In Jeans or Veils, Iraqi Women Are Split on New Political Power
Robert F. Werth, USA
April 13, 2005
Baghdad—One morning last week, three dozen women in Western-style business suits crowded into the office of the man who would soon be Iraq's prime minister, Ibrahim al-Jaafari. Most were members of the newly elected National Assembly, and they had a list of demands.
They wanted women to run at least 10 of Iraq's 30-odd government ministries. They wanted the number of places reserved for women on party slates raised to 40 percent in future elections. Most of all, they wanted a promise of respect for women's rights.
Hours later, another group of women who are assembly members arrived in Dr. Jaafari's office. They wore black abayas, the garments that cover a woman's body from head to foot, and they had another agenda. They wanted to put aspects of Islamic law into Iraq's legal code—including provisions that would allow men as many as four wives and reduce the amount of money allotted to women in inheritances.
As Iraq's first elected parliament in decades prepares to begin its work, the women who make up nearly a third of its members agree on one thing: they want more power. Many say they have been shut out of discussions that led to the new government's formation. In a chamber full of grizzled warlords and clerics, it has not been easy for them.
At the same time, the assembly's women are deeply divided.
On one side are those in the dominant Shiite alliance that was formed under the auspices of Grand Ayatollah Ali al-Sistani, Iraq's most revered Shiite cleric. Many see their election as an opportunity to bring Iraq's laws into harmony with Shariah, Islam's version of divine law, drawn from the Koran and other religious sources.
This is no accident. The Shiite leadership, in fact, is shrewdly relying on these women to carry much of the fight in the new assembly over where Islam itself, not just its women, should fit in Iraqi society.
That prospect has galvanized many of the assembly's more secular women, including those in the Kurdish alliance that agreed to broker a coalition government with the Shiites. They say Iraq's current laws, which have historically been more liberal than many in the region, must be further liberalized to provide more rights for women, not fewer.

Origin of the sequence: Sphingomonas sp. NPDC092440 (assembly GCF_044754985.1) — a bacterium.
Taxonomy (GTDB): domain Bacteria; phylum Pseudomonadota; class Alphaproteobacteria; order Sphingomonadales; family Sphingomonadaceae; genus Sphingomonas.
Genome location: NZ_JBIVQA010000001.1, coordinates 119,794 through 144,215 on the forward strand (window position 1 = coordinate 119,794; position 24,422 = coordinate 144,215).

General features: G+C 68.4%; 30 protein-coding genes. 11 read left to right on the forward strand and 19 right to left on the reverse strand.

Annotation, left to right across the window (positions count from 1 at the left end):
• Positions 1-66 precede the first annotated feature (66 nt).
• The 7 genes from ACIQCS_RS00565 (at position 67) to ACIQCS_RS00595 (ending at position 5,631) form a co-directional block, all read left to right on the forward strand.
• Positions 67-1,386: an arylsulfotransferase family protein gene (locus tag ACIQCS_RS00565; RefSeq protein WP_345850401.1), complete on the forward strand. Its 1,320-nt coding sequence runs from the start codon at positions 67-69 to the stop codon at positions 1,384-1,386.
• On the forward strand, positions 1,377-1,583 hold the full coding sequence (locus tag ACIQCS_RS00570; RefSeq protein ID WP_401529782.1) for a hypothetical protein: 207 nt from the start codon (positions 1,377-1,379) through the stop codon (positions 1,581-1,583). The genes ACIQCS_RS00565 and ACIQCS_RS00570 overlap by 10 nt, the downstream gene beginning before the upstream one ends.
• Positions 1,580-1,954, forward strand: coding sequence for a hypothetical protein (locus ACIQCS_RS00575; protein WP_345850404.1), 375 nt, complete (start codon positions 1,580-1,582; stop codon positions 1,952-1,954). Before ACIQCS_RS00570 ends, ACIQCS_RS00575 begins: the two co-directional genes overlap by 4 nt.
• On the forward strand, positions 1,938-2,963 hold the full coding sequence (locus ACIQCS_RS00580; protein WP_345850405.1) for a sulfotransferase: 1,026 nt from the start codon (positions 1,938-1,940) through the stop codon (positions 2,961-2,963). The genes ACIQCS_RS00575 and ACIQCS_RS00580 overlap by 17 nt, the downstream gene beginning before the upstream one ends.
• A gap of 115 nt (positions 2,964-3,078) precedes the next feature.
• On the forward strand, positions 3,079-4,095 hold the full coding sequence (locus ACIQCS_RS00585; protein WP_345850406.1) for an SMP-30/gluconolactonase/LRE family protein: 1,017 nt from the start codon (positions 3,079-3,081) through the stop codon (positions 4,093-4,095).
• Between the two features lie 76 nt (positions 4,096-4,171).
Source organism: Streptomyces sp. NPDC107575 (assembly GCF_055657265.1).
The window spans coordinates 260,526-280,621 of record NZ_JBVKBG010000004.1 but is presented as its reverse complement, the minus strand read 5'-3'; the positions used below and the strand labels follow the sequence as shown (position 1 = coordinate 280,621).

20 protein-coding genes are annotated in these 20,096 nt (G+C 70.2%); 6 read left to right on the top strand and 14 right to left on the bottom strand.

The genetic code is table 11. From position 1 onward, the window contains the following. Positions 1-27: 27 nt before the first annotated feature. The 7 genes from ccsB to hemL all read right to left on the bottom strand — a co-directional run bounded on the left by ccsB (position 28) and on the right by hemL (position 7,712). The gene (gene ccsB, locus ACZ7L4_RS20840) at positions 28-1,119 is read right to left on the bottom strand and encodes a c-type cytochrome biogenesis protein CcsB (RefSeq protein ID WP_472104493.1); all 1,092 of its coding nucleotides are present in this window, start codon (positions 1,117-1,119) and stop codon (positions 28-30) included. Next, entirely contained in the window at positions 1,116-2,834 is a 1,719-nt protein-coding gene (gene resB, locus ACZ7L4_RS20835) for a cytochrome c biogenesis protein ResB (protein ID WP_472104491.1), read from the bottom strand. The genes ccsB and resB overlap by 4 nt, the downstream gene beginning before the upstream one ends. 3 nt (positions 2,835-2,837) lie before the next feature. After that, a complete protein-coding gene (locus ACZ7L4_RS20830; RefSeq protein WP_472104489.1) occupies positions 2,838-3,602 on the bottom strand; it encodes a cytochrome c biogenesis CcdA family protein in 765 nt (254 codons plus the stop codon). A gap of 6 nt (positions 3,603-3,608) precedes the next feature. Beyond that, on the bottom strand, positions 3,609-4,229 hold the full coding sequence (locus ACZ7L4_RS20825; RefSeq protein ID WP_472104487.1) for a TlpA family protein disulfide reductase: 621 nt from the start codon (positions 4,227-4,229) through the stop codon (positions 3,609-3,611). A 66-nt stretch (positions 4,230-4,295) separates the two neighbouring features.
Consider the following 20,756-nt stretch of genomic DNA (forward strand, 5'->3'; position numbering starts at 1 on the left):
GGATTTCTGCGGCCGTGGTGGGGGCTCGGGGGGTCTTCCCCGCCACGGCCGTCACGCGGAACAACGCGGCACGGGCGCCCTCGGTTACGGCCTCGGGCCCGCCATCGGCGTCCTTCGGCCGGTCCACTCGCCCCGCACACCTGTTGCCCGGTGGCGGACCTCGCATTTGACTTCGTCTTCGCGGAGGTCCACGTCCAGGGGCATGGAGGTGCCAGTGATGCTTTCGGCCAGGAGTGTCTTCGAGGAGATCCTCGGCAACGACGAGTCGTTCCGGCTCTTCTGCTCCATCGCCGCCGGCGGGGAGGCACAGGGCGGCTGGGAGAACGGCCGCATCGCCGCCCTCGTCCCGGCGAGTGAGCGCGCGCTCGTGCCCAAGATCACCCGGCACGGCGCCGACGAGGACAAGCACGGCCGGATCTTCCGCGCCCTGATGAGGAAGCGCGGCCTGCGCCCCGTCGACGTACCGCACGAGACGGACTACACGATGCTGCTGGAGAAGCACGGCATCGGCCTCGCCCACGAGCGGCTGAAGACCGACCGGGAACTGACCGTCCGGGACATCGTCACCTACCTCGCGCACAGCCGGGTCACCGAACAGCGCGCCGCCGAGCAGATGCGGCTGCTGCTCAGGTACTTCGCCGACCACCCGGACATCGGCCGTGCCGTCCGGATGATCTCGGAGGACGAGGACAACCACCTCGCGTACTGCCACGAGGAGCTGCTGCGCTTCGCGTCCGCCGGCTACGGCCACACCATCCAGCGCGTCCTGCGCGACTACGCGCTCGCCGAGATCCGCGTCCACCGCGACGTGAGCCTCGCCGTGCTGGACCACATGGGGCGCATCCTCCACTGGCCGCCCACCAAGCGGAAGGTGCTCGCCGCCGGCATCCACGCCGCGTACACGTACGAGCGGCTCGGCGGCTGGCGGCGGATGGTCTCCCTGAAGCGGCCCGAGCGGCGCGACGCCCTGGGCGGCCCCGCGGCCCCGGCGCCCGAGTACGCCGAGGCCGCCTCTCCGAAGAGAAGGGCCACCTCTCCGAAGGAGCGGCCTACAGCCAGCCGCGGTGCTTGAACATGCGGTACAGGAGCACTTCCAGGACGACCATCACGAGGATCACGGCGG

The two camps have been circling each other warily as the new government prepares to take power.
The Shiite women "want to hinder woman, put shackles on her," said Songul Chapuk Omer, an ethnic Turkmen from Kirkuk. "They despise secular women. They consider that she has committed crimes."
For her part, Ms. Omer—who has highlights in her glossy brown hair and favors flared jeans and denim shirts—sometimes refers teasingly to her black-clad Shiite counterparts as "full cover girls."
One early battleground will be the new Iraqi constitution, which the assembly must draft by mid-August. The question of Islam's role in that document was one of the issues that held up the formation of a government for two months after the election.
The secularists have begun inviting Iraq's hundreds of women's groups to take part in drafting the document. A similar grass-roots campaign proved effective last year, after religious Shiites on the Iraqi Governing Council proposed a law that would have extended the power of clerics over matters of family law. Women on the council banded together with secular men, and the proposed law was rejected.
The coming battle may be a tougher one, if only because the conservative cause is now being led in large part by women.
Shatha al-Musawi, for instance, has become one of the Shiite alliance's more visible members. A divorced mother of three, she worked for a decade selling clothes in a market while raising her children in Baghdad as a single mother and putting herself through college.
"To tell you the truth, I am not a feminist," Ms. Musawi said in a recent interview, speaking in English, and dressed in a black abaya. "I don't want to commit the same mistakes Western women have committed. I like that family should be the major principle for women here."
Some liberal assembly members say women who talk like that are just taking orders from the assembly's Shiite clerics.
But that hardly explains the passion and eloquence with which Ms. Musawi, 37, speaks of the need to bring Iraq's laws into line with its Islamic traditions. She is not timid: during the first meeting of the National Assembly she delivered an angry speech demanding that the politicians who were holding up the formation of the new government be held to account.